Today, many Americans will anticipate, watch and ultimately recap the ups and downs and winners and losers of the Oscars, the world’s most-popular awards show. We have been training for this. Over the last few weeks many of us have discussed, watched and rehashed two other big events – the Super Bowl and the Grammys.
When I asked people if they knew the Super Bowl or the Oscars were on, I was met with blank stares. People could not comprehend that I would ask such a ridiculous question because everyone knows when the Super Bowl or the Oscars air.
When I asked people if they knew who was playing in the Super Bowl, who they were rooting for and why, each person was able to fully and completely answer each question. The same thing happened when I asked people which artists were up for Grammy or Academy awards, and who they hoped would win or lose. Everyone was able to quickly give an answer about a favorite artist, album or movie.
Let us compare those contests to other contests that actually affect our lives – elections. First, how many of us can honestly answer when the next election is? Or when the last election was? I guarantee you it is fewer than those who methodically planned what to serve at their Super Bowl parties or which performers they hoped would win an Oscar.
Second, how many of us can answer who is running for city council, county supervisor, state Assembly and Senate, secretary of state, lieutenant governor or even governor? Again, far fewer than those who wondered what Julianne Moore will be wearing to the Oscars or whose speech Kanye West would interrupt at the Grammys.
Third, if we are hard pressed to answer the first two questions, it can be no wonder that few of us can provide an informed explanation for why we are supporting one candidate over another.
For the vast majority of us, it is the outcome of elections, not sporting events or awards shows, that will affect our lives. But we seem to care the least about them. Why?
Many argue, myself included, that the amount of money spent in elections turns people off to the political process. In politics, money determines which candidates will be able to run and be competitive, and which issues are addressed in campaigns. But the same is true of sporting events and awards ceremonies.
Money dictates which athletes play for which teams, and which artists are signed with which labels and studios. Owners of teams, record labels and movie studios openly and transparently exert substantial influence in a way that political party leaders and funders of outside organizations do, only from the shadows.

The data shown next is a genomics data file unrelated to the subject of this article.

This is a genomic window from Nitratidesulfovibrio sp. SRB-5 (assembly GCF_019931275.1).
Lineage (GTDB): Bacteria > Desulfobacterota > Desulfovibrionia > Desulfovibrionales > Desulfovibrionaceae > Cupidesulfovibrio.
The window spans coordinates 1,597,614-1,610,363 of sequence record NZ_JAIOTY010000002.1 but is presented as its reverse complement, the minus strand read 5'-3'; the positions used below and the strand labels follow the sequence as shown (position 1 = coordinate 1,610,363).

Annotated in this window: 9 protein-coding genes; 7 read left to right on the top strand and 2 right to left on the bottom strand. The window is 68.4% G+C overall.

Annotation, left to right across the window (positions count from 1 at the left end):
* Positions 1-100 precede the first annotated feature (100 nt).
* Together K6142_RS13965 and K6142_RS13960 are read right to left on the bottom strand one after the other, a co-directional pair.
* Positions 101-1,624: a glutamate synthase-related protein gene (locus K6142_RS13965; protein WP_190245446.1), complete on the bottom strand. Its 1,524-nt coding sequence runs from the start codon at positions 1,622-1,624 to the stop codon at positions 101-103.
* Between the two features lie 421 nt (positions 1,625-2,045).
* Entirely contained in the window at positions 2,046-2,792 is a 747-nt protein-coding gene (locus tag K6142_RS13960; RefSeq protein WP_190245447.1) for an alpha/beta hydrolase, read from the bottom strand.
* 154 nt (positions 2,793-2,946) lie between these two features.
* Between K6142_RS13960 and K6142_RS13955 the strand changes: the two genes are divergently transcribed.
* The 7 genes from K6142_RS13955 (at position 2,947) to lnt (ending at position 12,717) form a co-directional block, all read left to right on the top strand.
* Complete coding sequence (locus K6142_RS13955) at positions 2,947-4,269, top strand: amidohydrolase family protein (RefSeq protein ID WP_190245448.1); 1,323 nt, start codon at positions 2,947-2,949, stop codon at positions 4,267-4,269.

Politics, professional sports and the entertainment industry are all dominated by moneyed interests. All are generally inaccessible to the average citizen. So money alone cannot explain why we care so little about elections and so much about the major sporting events or awards ceremonies.
One could argue that we should ask and expect more of our politicians than we do of athletes and performers. But the truth is we really don’t, because we barely know who our politicians are.
Perhaps this all comes down to a simple truth – even though they affect our lives, elections simply aren’t interesting to most people. So what could possibly excite the electorate?
What if we made elections more like awards ceremonies? Before a debate the candidates could walk down a red carpet in their finest outfits while reporters scream, “Who are you wearing, and do you support immigration reform?” But that sounds like a joint press conference, which excites exactly no one.
Or the results of elections could be announced like winners at awards ceremonies. After some lame banter, the two presenters would say, “and now the award for the next state treasurer goes to ...” But unless those presenters are George Clooney and Julia Roberts, this wouldn’t change the political culture much, if at all.
Perhaps we should ask our candidates to get more physical and try to make elections more like sporting events. Each candidate could wear a jersey with stickers indicating their biggest donors. Some claim that politicians already engage in a type of verbal dodgeball on a daily basis; maybe we should see how adept they are at the actual game. But physical prowess has little to do with being a good legislator or chief executive, so we should shelve this idea, too.
I am left wondering whether the biggest threat to our representative democracy is that we simply cannot get ourselves to care as much about choosing who will serve as our elected officials as we do about who wins a major sporting event or awards ceremony. Voter apathy runs deep and cuts even deeper.
Until we develop the panacea for voter apathy, we should focus on finding more interesting ways to educate and inform voters. Maybe that will come through a combination of traditional and social media. And candidates should honestly explain to us why our daily lives would be different if we elect them or defeat their opponents. Until that happens, it will be difficult for us to root for or against any of them.
Jessica A. Levinson is a professor at Loyola Law School, Los Angeles, and is vice president of the Los Angeles Ethics Commission. She blogs at PoLawTics.lls.edu and tweets at @LevinsonJessica.